It’s no secret by now that hedge funds largely failed their investors last year, dropping about 5.26 percent on average, according to Hedge Fund Research.

Perhaps more interesting, however, is how concentrated this lousy performance was last year.

HFR found that the gap between the group of top performers and worst performers was its narrowest in years.

The hedge fund scorekeeper points out in a detailed analysis of 2011 performance that hedge fund dispersion in 2011 shrunk to its lowest level since 2006.

What exactly does this mean? The Chicago firm breaks  into 10 groups the performance of the funds that report to its database.

It found that its worst-performing decile lost 30.7 percent in 2011 while the best-performing decile generated a 19.5 percent return. This works out to a dispersion — the difference between the best and worst performing deciles — of slightly over 50 percent.

HFR says this is down from nearly 58 percent in 2010 and over 100 percent in both 2008 and 2009.

What’s more, it found that the top decile gain of 19.5 percent in 2011 was the lowest average performance for the best-performing group since HFR began keeping score in 2000. The next worst average gain among the best-performing decile was 39.2 percent in 2002.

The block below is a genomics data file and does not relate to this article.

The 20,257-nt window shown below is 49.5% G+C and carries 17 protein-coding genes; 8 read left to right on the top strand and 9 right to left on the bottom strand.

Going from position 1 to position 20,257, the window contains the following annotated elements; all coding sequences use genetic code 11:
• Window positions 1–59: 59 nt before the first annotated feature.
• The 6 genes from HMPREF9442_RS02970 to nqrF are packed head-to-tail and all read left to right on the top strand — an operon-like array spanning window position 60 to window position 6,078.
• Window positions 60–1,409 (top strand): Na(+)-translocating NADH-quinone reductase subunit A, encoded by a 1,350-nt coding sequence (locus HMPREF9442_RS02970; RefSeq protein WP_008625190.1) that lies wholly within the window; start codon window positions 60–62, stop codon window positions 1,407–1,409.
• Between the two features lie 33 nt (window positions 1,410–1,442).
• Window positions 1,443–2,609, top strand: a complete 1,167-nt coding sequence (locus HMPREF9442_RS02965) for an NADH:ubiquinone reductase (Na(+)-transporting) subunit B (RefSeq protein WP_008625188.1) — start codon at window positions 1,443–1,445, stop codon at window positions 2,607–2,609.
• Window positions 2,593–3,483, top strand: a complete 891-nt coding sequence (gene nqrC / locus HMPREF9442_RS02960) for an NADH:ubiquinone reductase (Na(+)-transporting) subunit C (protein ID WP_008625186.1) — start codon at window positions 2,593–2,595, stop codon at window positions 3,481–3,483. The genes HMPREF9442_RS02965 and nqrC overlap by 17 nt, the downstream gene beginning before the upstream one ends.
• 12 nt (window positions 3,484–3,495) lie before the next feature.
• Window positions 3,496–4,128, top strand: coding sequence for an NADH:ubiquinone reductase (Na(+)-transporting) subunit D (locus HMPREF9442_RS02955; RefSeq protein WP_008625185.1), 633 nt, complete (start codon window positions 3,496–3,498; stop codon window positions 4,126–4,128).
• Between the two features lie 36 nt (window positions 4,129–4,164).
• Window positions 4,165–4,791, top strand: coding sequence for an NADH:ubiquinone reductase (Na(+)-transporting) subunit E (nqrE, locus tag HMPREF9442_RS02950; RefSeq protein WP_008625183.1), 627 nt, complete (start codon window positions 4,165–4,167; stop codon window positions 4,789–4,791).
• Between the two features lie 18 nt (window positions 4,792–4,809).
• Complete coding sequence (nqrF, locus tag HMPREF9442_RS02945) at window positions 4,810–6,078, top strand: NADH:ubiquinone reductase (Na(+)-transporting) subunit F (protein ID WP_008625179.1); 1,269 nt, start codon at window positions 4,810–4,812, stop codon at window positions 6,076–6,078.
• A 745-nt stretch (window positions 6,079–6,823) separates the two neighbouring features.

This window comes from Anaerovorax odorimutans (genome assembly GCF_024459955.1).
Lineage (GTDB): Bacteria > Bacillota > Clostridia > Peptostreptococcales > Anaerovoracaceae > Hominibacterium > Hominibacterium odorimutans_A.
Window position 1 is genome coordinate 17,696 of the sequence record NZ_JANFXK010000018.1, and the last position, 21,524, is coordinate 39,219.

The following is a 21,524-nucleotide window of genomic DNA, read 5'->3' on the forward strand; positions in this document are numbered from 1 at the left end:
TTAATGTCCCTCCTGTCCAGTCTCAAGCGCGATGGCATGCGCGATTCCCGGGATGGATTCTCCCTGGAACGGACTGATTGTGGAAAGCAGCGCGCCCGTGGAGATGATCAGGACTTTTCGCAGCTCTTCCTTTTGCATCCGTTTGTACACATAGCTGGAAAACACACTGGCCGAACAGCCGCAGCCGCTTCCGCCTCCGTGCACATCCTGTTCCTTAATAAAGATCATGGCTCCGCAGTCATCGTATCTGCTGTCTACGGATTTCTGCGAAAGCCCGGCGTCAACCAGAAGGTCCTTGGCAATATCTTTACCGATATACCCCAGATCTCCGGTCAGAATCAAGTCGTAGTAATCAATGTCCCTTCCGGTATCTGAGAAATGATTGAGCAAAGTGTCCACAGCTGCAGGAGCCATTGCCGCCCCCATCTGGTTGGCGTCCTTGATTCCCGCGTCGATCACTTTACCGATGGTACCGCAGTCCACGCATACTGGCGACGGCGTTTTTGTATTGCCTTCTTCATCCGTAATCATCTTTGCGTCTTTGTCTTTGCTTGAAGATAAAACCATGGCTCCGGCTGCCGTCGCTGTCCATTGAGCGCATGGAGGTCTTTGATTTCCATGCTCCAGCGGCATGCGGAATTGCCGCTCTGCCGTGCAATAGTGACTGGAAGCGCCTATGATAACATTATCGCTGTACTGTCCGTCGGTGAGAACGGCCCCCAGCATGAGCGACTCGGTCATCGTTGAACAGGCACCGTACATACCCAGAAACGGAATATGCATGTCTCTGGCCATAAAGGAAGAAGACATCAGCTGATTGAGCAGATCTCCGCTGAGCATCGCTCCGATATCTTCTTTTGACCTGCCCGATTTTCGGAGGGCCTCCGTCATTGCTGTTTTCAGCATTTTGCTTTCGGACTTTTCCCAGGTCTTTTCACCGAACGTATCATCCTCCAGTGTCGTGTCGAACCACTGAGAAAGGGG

“I never saw it quite like this,” says Kenneth Heinz, president of HFR.

Of course investors in the top funds are not complaining. There just weren’t that many of them, especially those outliers that beat the average performance of the top decile.

There were only a handful of exceptions at the high end, including Chase Coleman’s Tiger Global, who was up 45 percent; Jim Simons’ Renaissance Institutional Equities Funds (RIEF), up about 34 percent; and Ray Dalio’s Pure Alpha II, one of the funds managed by Dalio himself, up 25.3 percent.

Why was this dispersion so narrow? Heinz has several theories, but the overriding factor was lack of conviction among managers.

Even the most bullish investors still pulled their optimistic punches in 2011, fearing a slew of macro events, such as a default and financial meltdown in Europe and further deterioration of banks in the U.S., to name just two. “Macro risk overwhelmed fundamental analysis,” Heinz explains, “which kept mean reversion from occurring.”

Even managers who in the past have demonstrated willingness to be out in front of shifting market trends were much less daring last year, like Appaloosa’s David Tepper.